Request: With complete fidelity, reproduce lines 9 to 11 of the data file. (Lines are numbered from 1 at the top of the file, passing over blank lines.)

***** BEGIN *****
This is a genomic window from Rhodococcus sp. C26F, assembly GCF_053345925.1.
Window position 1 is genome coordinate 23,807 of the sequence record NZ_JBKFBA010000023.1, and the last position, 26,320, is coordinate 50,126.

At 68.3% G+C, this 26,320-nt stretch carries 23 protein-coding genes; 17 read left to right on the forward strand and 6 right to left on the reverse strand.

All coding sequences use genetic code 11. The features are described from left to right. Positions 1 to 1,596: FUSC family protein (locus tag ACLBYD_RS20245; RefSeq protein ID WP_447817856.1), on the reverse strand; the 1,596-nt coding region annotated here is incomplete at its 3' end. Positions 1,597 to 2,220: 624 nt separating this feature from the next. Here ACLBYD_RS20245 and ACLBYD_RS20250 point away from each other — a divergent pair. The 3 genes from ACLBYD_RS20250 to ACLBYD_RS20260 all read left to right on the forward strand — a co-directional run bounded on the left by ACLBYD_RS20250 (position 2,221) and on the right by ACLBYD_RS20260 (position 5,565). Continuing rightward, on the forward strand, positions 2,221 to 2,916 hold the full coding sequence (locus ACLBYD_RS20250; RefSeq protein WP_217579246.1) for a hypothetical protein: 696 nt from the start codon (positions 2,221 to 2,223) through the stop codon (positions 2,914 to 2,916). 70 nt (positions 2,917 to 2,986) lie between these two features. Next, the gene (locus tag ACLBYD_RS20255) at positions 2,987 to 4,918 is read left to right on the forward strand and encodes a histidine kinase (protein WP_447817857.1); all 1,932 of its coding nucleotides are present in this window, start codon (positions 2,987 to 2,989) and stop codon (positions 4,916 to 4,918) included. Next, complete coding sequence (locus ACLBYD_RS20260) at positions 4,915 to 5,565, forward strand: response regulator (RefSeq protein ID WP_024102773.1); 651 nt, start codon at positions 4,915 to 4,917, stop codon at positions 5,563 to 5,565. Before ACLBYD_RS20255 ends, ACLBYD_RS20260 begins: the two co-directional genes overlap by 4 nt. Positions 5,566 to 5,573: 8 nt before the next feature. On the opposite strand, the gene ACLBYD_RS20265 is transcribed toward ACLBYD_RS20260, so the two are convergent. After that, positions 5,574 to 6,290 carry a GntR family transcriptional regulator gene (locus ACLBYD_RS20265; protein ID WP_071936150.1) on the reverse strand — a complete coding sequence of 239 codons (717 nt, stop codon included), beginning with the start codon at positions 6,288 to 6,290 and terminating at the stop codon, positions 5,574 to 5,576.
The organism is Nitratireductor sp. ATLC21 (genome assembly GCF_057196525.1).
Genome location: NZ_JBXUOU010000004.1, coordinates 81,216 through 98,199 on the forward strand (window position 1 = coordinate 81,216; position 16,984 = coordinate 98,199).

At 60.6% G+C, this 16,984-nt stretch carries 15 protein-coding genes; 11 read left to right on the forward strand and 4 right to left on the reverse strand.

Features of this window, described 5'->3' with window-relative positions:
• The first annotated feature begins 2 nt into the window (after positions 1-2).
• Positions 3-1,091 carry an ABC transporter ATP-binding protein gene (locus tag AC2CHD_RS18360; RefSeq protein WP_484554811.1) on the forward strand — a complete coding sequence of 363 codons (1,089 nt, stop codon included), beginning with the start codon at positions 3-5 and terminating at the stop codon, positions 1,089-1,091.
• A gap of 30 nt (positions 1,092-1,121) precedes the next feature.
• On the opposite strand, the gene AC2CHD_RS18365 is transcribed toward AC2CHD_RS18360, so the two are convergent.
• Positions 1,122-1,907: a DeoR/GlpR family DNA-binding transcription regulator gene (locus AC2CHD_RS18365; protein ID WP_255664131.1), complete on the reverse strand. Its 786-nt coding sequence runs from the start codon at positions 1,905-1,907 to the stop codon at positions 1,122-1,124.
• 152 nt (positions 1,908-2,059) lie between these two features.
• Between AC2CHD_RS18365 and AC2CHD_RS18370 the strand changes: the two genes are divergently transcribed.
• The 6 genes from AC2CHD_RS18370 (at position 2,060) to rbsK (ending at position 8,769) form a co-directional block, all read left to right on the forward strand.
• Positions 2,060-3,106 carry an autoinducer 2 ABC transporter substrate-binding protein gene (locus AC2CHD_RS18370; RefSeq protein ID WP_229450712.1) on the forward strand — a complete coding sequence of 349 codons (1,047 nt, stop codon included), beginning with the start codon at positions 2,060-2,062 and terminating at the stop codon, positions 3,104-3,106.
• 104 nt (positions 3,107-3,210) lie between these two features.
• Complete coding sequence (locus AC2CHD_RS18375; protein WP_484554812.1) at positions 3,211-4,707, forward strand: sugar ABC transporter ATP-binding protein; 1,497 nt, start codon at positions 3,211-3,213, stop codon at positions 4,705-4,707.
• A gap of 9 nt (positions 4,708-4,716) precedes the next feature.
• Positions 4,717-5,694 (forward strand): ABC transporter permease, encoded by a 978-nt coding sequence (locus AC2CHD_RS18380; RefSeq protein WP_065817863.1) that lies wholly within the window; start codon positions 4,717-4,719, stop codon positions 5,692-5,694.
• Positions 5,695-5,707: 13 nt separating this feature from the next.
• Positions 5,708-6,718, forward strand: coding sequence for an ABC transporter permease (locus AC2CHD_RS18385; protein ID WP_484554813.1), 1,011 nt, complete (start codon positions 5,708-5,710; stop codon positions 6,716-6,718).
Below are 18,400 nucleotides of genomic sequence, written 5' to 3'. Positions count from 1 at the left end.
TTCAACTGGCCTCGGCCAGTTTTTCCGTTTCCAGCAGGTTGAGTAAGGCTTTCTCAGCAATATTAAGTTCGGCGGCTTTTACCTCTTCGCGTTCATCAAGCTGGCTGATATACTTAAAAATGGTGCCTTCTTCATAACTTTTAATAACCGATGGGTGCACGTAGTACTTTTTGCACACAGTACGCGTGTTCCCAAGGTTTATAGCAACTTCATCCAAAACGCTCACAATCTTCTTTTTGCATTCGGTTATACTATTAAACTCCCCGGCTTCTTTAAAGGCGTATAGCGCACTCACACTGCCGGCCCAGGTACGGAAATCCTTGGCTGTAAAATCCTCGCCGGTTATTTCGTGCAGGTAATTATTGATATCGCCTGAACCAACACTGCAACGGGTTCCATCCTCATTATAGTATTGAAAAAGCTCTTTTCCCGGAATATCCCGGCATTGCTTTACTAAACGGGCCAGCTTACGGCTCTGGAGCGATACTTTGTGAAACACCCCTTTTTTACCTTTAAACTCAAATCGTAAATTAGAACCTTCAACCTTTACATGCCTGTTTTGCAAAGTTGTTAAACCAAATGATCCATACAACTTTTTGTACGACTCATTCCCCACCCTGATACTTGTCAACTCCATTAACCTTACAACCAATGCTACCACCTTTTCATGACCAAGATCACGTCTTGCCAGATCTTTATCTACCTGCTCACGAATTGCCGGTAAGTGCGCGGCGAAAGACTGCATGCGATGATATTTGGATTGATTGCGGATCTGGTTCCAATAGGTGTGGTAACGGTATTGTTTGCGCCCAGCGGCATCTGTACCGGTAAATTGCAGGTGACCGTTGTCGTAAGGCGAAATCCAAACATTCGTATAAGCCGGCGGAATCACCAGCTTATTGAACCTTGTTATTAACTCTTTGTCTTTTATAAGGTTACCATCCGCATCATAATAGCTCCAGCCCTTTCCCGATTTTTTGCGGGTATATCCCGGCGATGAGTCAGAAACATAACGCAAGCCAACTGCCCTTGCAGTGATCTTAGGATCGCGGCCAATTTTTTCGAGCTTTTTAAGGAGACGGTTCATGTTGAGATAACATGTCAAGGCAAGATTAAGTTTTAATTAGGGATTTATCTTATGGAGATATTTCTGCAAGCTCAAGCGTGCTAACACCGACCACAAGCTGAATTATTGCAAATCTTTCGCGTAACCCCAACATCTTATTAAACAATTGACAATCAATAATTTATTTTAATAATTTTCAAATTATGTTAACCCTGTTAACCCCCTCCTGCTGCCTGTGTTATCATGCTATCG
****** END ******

• The first annotated feature begins 2 nt into the window (after positions 1-2).
• Positions 3-1,091 carry an ABC transporter ATP-binding protein gene (locus tag AC2CHD_RS18360; RefSeq protein WP_484554811.1) on the forward strand — a complete coding sequence of 363 codons (1,089 nt, stop codon included), beginning with the start codon at positions 3-5 and terminating at the stop codon, positions 1,089-1,091.
• A gap of 30 nt (positions 1,092-1,121) precedes the next feature.